MHG57041 - C19 Storehouse and WWI S.C.E.'s Shops & Stores - Oakes Villa, Invergordon


A C19 storehouse in Invergordon taken over by the Admiralty in WWI and used as the S.C.E's shops and stores.

Type and Period (3)

  • STOREHOUSE (19th Century to 20th Century - 1875 AD? to 1921 AD)
  • ABATTOIR (Earlier than, 19th Century to Unknown - 1829 AD)
  • HEMP MILL (Earlier than, 19th Century to Unknown - 1829 AD)

Protected Status

  • None recorded

Full Description

A C19 storehouse in Invergordon taken over by the Admiralty in WWI and used as the S.C.E's shops and stores.

The site was investigated in 2015 as part of the ARCH project 'Invergordon in World War I'. At the bottom of Robertson's Lane was the Oakes Villa Stores complex. The main east-west building is shown on the 2nd edition OS map (surveyed 1902) with an addition facing south. On WWI Naval plans in private possession there is also an addition going north, and two smaller parallel building closer to the shore. The main building is labelled S.C.E.'s (Superintending Civil Engineer's) Shops and Stores, while the buildings to the south are labelled S.C.E.'s Offices. There was a railway siding leading directly to the offices, and a line below the offices which continued along the coast. Valuation Rolls show that during WWI the stores were owned by A.W. Brook, corn merchant, but taken over the by Admiralty, and remained in military use until 1920-1921. By 1930 only the main east-west oriented building remained, together with a small leanto building on the east. The railway lines no longer continued this far. The main east-west building still survives, though has been altered when converted into housing. <1>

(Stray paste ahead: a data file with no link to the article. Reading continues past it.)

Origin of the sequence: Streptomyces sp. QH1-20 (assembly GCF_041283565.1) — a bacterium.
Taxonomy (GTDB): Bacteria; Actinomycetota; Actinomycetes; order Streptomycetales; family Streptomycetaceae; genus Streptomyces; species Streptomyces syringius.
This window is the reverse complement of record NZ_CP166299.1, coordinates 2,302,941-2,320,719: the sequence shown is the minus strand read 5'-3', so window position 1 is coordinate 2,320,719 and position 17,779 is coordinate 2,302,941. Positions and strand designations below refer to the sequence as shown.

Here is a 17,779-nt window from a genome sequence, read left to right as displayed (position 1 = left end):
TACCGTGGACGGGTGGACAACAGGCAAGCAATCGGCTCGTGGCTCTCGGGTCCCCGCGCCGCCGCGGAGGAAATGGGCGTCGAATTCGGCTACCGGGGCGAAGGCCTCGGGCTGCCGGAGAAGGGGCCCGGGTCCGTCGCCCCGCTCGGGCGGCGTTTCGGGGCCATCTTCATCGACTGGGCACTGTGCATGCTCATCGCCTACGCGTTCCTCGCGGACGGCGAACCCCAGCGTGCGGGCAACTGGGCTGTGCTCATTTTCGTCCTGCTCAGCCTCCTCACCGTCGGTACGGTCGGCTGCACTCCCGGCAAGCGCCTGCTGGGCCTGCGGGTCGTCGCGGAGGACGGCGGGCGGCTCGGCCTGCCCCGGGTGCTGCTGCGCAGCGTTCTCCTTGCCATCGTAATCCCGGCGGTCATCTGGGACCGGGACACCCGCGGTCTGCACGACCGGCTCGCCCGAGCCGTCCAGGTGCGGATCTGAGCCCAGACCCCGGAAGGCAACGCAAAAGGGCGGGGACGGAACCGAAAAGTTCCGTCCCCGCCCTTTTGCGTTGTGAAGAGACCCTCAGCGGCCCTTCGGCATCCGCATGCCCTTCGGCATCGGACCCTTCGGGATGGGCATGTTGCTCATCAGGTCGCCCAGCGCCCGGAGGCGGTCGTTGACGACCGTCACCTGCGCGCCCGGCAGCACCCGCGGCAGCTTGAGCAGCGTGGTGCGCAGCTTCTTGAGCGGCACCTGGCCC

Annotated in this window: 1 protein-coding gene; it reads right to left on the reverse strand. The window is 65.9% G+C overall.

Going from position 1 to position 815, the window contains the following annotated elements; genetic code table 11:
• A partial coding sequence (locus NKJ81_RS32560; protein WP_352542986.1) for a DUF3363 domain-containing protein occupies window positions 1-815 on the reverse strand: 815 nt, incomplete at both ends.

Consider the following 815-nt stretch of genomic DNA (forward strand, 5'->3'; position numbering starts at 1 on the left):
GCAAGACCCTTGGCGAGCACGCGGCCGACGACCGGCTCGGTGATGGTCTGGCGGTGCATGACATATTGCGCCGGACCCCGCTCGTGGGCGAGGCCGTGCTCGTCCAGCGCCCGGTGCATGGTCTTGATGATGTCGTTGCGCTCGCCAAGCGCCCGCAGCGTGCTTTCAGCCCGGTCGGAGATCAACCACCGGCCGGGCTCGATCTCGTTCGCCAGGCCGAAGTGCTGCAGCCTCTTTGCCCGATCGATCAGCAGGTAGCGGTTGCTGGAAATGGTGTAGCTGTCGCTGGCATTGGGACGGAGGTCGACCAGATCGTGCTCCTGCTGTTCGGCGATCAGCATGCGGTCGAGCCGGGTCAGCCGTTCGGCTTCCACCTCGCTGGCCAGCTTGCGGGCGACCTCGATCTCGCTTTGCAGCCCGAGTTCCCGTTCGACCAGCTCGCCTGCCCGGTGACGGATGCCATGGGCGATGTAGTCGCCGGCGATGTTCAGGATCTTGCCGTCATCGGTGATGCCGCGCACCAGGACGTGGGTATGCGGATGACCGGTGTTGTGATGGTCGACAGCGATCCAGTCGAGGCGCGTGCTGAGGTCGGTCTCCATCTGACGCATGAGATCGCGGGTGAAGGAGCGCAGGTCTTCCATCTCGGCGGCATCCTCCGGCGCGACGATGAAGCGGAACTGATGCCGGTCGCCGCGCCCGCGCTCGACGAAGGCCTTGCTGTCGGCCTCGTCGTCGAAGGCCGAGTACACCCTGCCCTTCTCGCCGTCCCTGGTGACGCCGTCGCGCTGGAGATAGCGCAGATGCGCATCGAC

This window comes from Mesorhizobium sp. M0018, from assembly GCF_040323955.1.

At least three versions of a WWI Naval plan survive, two in private collection which probably date to wartime, and one in the National Archives (MPI 1/641/4) which dates to 1921. On all three the buildings taken over or built by the Navy are shaded, but there are a few discrepancies between the plans. One of the plans in private collection has enlarged details, but only shows the Admiralty buildings and not others in the town. Valuation Rolls also indicate some buildings not shaded on our plans were taken over by the military. It is clear from contemporary photographs that the army built additional buildings, particularly north of Cromlet Drive. <2>

The building is mentioned in an advert for the auction of land and buildings in Invergordon by Charles Denham, of London hemp manufacturer, in the Edinburgh Evening Courant newspaper of the 15th of October 1829. The building itself is mentioned as being 'recently erected' and connected with his business. However, the advert also states that the building was purposely erected and well fitted for the slaughtering and curing of pork so it may have been partitioned for the running of both of his businesses. <3>

Sources/Archives (3)



Grid reference Centred NH 7128 6858 (46m by 22m) (2 map features)
Map sheet NH76NW
Geographical Area ROSS AND CROMARTY
Civil Parish ROSSKEEN

Finds (0)

Related Monuments/Buildings (0)

Related Investigations/Events (1)

External Links (4)

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